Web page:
The great difference from the novel is a practical one, given the contemporary ubiquity of cellphones and the ability to download any book in existence at the tap of a thumbprint. In Bahrani’s world, all Americans are permanently plugged into a kind of rolling online network called The Nine, broadcast on screens in every home, and projected onto the city’s buildings. Any literature or art uploaded to The Nine is dubbed “graffiti,” and strictly outlawed. Tech companies, it’s revealed, have become a kind of de facto government, phasing out language to better ping the dopamine receptors of The Nine’s twitchy users. “They sold us what we wanted, self and happiness,” Clarisse (Sofia Boutella) tells Guy Montag (Michael B. Jordan), a firefighter in Beatty’s command. “We did it to ourselves. We demanded a world like this.”
Did we? Are we? Look how eerily relevant this premise is, Fahrenheit 451 blares, with its Alexa-like homebot (named Yuxie in the film), who doles out compliments and orders personalized—drugged—eyedrops for Jordan’s increasingly dissatisfied Montag, and appears to be listening even when she’s not supposed to be. Not to mention its conception of an America in which knowledge and education are threats rather than assets. The regime in the film, it’s revealed, was established after a second civil war, precipitated by too many differences of opinion. The systematic vilification of facts and expertise, the violent abnegation of diverse thought, the constant blasts of paranoia-stoking crime reports and patriotic soundbites on an inescapable news network—could this be more now?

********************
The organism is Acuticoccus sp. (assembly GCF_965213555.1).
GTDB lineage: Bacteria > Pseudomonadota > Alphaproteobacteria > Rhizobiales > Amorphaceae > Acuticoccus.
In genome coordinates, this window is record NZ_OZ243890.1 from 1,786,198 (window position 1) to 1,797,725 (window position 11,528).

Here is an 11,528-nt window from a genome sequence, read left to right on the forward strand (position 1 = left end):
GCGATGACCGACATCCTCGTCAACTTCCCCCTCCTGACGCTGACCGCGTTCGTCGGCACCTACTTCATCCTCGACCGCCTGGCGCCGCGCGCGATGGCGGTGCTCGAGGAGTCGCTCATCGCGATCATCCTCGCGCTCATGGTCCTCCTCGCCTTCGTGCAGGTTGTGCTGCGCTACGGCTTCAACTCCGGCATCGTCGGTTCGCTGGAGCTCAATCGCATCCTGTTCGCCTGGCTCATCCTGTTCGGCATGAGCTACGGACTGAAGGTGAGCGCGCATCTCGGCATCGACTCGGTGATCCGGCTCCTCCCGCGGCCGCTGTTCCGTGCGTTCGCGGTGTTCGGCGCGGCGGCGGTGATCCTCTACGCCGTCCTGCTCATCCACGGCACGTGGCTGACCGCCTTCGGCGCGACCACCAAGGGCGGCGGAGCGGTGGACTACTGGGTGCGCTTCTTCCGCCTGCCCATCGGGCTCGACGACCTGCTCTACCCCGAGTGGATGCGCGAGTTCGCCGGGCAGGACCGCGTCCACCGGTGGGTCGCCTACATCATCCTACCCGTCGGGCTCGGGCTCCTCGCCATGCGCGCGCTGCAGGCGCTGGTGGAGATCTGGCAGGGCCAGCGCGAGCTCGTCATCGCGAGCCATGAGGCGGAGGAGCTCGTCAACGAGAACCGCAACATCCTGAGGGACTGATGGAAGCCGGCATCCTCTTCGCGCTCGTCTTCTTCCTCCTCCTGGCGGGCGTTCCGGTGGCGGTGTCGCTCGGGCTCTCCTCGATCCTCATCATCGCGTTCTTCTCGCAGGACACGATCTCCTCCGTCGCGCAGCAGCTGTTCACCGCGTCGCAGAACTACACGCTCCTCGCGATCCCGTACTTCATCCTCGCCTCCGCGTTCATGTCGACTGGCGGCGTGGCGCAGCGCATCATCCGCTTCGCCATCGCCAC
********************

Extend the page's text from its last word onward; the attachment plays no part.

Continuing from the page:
Well, a bit. And that’s the problem with Fahrenheit 451: It works so ferociously to be relevant that it forgets to make sense. (The motto of the autocratic regime is “Happiness is truth, freedom is choice, self is strength,” which bears no relation to the themes of the story any way you spin it.) Not to mention that Montag’s interiority and his shifting perception of the world—the most important part of the book—is lost on film, leaving Jordan with a handful of clunky soundbites and a perturbed expression to communicate the bulk of his evolution. Bahrani eliminates two of the three key events from the novel that bring about Montag’s disaffection with his life and career: his wife and her overdose on sleeping pills, and the death of Clarisse, a guileless, quirky 17-year-old schoolgirl who exists briefly to connect Montag with nature (I’m not saying the book’s perfect either).
Instead, Montag (who lives alone) goes on a routine call one day and discovers a veritable Bodleian library of contraband books, owned by a middle-aged woman who refuses to be cowed by threats or flamethrowers. Something about her silent defiance stirs Montag, who’s also struck by the strangeness of seeing books for the first time—their physicality and their presence. He’s compelled to share his newfound confusion with Clarisse, no longer a schoolgirl but an “eel,” or illegal, a criminal cut off from society and The Nine who informs on book owners to shave time off her sentence. From there, the movie quickly escalates (its running time is a fleeting one hour and 40 minutes) as Montag gets drawn more deeply into the resistance.